cooking. baking. recipes. eating out.

cooking. baking. recipes. home economics. eating out.

Monday, March 5, 2012

Reine de Saba Cake

I have made more Reine de Saba's than I can remember. I use a recipe from a generic French cookbook. However, I discovered just the other day it is basically the same as the famous Julia Child recipe; remember, Julie makes Julia's Reine de Saba recipe in the movie? Nonetheless, the key to this cake is fine ingredients. There aren't a ton of ingredients required, so you want to use the best chocolate and butter and nuts you can afford. I typically use Callebaut semisweet chocolate for this.

2/3 cup whole blanched almonds, lightly toasted
2/3 cup superfine sugar
1/4 cup flour
1/2 cup unsalted butter, softened
5 ounces fine chocolate, melted but cool
3 eggs, separated
1 1/2 tsp. organic almond flavor

3/4 cup heavy cream
8 ounces fine semisweet chocolate, chopped
2 Tbsp. unsalted butter
chopped toasted almonds

Preheat the oven to 350F.

Butter a 8-9" spring form cake pan. Line the bottom with parchment or a parchment liner then lightly dust the entire inside with flour.

Pulverize the almonds with 2 Tbsp. of the sugar in a food processor until very fine. Turn out into a small bowl. Sift over the flour and stir until well combined. Set aside.

Using a handheld mixer, whip the butter until fluffy in a medium bowl. Add half the remaining sugar and continue whipping for 1-2 minutes. Then, gradually beat in the melted but mostly cooled chocolate. Beat in the yolks, one by one, completely incorporating one before adding another. Beat in the almond flavor.

In a stand mixer, whip the whites until soft peaks form. Add the remaining sugar and whip until stiff peaks form.

Gently fold in 1/4 of the whites into the butter and chocolate mixture to lighten it. Add half the almond and flour mixture and fold. Fold in another 1/4 of the whites then the other 1/2 of the dry ingredients. Finish by gently folding in the remaining half of the whites.

Turn into the prepared pan and bake for 30-35 minutes until a cake tester inserted 2" from the edge comes out clean. The center may still be quite moist, which is fine.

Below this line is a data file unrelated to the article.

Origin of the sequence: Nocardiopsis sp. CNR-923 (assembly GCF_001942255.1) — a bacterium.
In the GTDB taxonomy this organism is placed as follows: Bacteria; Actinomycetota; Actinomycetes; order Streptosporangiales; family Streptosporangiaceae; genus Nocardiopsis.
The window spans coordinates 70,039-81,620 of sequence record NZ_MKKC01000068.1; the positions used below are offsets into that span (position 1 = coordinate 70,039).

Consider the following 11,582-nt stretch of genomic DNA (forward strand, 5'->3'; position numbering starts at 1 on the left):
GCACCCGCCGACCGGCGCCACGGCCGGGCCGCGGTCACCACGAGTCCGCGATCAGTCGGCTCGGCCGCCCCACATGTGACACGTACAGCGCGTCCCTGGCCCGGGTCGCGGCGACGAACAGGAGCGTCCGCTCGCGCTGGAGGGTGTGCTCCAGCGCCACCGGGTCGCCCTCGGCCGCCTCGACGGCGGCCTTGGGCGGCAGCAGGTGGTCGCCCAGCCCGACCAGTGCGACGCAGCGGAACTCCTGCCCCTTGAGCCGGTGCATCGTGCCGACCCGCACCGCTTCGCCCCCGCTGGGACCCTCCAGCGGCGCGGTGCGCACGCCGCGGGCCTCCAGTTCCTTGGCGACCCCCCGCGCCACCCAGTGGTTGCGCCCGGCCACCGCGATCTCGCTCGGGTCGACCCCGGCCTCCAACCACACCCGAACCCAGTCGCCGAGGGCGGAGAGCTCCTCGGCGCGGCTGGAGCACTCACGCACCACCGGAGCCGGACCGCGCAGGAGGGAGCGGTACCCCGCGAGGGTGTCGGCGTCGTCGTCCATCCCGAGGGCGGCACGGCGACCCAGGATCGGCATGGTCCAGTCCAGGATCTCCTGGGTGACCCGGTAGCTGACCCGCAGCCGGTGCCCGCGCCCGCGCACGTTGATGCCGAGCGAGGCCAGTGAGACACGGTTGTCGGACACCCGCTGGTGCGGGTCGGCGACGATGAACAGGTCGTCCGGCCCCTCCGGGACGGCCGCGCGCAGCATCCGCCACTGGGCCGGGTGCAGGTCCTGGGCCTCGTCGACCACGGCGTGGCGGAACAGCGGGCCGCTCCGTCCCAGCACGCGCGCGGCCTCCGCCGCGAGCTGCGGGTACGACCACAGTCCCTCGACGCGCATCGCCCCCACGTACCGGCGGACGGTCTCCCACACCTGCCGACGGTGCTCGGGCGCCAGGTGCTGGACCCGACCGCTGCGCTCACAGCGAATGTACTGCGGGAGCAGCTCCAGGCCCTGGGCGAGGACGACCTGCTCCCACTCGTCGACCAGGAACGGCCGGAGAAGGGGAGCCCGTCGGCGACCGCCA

After baking, remove from the oven to a wire rack. Let rest for 15 minutes then remove the side of the spring form pan. Let rest on base until completely cool. Turn out onto an 8 inch cake board and remove the base of the pan and the paper.

Make the ganache glaze by bringing the cream to the boiling point then pouring over the chopped chocolate in a medium size glass bowl. Let rest for a couple minutes then begin gently stirring until all the chocolate has melted and combined with the cream. Let cool for 5 minutes. Whisk in the butter in 1 Tbsp knobs. Fully incorporate one knob of butter before adding the next.

Once the ganache is cool enough that it thoroughly coats the back of a spoon but isn't firm enough to mold, pour about 2/3 of the ganache over the cake. Allow it to thoroughly cover the top and run over the edges to coat the sides. You may want to tilt the cake to make this happen. Use a small spatula to make sure the sides have been covered. Next, add the chopped nuts to the side of the cake while the ganache is still wet. This can be done with a spoon or by sliding the nuts down a bench scraper onto the sides, my preferred and effective method

You should still have about 1/4 cup of ganache left in your bowl. Prepare a pastry bag with a 1, 2, or 3 tip and write on your cake. Traditionally, in France, the name of the cake is written, such as Reine de Saba or Opera. You can write whatever you wish, though, such as birthday or holiday greetings.

It is best served at room temperature but can be stored, airtight, in the refrigerator for up to three days.

No comments:

Post a Comment